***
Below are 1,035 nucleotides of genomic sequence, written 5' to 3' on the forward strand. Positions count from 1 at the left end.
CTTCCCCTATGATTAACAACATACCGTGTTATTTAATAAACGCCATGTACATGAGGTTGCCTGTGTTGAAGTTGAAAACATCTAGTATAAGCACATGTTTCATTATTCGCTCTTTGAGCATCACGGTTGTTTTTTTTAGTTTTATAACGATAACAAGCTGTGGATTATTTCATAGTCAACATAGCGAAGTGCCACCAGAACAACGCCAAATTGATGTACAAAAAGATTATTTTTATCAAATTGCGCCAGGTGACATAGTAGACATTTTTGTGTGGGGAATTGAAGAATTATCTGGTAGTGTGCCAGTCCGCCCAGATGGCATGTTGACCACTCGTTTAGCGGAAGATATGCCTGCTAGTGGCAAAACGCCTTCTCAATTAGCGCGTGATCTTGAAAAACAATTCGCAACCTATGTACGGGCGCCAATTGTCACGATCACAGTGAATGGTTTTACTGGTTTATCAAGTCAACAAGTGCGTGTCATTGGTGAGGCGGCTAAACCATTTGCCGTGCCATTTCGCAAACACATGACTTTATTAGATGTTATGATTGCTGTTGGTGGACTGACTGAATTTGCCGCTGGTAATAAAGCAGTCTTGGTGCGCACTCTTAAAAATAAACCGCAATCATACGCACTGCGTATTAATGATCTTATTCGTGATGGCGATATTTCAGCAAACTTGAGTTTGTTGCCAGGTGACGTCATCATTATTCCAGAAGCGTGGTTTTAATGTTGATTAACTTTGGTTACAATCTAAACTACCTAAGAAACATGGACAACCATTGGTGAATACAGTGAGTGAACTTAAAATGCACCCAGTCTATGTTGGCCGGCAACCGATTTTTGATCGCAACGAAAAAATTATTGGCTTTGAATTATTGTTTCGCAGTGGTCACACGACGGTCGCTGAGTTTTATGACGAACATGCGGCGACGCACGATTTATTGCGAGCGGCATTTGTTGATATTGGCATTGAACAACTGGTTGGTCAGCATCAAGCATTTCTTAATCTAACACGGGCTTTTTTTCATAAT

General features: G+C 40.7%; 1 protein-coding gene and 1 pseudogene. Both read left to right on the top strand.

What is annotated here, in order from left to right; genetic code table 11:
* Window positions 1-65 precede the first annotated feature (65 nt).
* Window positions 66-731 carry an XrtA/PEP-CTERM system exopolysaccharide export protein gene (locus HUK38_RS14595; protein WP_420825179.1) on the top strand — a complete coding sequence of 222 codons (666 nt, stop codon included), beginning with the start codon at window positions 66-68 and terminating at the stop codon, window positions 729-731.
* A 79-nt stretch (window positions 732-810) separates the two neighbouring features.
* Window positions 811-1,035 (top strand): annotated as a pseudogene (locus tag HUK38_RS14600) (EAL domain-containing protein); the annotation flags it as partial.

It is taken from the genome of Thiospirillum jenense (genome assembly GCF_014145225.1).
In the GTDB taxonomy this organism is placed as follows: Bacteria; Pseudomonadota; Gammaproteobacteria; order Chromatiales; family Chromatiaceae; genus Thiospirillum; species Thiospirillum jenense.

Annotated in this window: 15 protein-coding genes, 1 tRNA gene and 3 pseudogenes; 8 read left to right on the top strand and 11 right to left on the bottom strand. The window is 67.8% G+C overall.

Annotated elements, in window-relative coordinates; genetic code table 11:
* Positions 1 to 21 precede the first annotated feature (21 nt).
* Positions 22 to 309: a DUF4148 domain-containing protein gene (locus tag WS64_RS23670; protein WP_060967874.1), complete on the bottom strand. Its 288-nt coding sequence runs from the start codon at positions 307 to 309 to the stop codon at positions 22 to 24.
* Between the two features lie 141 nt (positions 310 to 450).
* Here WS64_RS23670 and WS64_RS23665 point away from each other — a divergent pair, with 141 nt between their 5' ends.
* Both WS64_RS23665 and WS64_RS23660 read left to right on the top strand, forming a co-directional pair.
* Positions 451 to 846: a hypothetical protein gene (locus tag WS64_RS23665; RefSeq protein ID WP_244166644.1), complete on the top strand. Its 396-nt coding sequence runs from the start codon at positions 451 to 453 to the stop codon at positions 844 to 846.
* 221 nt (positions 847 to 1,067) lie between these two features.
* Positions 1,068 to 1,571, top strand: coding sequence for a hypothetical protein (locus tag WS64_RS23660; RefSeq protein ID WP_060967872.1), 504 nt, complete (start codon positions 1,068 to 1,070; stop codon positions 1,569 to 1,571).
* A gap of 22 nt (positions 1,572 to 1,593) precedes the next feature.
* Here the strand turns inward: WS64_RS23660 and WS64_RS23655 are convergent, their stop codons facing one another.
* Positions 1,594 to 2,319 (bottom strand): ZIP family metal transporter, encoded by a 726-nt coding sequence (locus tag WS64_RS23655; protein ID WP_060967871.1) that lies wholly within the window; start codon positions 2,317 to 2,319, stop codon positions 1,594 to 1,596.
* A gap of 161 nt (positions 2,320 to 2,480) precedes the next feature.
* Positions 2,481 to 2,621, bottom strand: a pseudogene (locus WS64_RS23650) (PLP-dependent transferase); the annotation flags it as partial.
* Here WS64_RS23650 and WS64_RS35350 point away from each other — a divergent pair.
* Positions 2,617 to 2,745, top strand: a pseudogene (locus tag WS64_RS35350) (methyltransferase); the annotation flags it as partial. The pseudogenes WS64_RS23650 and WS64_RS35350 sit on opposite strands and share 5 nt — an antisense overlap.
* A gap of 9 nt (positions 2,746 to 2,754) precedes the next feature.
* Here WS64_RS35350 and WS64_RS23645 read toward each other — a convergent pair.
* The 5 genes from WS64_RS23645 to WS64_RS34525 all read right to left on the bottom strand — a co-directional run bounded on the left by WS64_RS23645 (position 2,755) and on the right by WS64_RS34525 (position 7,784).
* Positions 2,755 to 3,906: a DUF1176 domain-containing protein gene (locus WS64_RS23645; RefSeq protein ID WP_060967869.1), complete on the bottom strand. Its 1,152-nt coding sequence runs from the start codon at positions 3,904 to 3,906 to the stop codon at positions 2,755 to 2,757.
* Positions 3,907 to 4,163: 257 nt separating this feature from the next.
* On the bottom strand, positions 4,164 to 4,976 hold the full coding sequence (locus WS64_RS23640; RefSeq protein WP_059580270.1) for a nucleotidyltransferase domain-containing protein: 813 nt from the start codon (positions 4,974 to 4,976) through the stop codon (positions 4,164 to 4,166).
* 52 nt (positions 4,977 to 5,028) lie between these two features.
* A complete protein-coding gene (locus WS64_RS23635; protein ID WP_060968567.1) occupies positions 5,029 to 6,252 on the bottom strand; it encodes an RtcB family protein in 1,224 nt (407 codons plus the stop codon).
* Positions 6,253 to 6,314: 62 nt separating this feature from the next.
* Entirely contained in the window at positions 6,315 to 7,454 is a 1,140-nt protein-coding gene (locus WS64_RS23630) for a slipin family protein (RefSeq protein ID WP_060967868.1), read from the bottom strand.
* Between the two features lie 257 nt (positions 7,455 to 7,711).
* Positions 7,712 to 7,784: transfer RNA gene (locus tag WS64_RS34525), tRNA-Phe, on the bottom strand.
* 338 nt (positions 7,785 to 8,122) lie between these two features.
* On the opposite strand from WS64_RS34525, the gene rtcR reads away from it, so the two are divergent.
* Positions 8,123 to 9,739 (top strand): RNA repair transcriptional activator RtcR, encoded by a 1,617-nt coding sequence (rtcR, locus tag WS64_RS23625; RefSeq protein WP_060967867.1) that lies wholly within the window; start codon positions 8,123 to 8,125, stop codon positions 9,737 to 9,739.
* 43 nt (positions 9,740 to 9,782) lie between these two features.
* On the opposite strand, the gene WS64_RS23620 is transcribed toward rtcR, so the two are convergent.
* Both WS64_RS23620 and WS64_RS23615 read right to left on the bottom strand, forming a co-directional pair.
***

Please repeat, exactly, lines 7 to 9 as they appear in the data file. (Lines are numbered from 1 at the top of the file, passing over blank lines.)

* A 79-nt stretch (window positions 732-810) separates the two neighbouring features.
* Window positions 811-1,035 (top strand): annotated as a pseudogene (locus tag HUK38_RS14600) (EAL domain-containing protein); the annotation flags it as partial.

It is taken from the genome of Thiospirillum jenense (genome assembly GCF_014145225.1).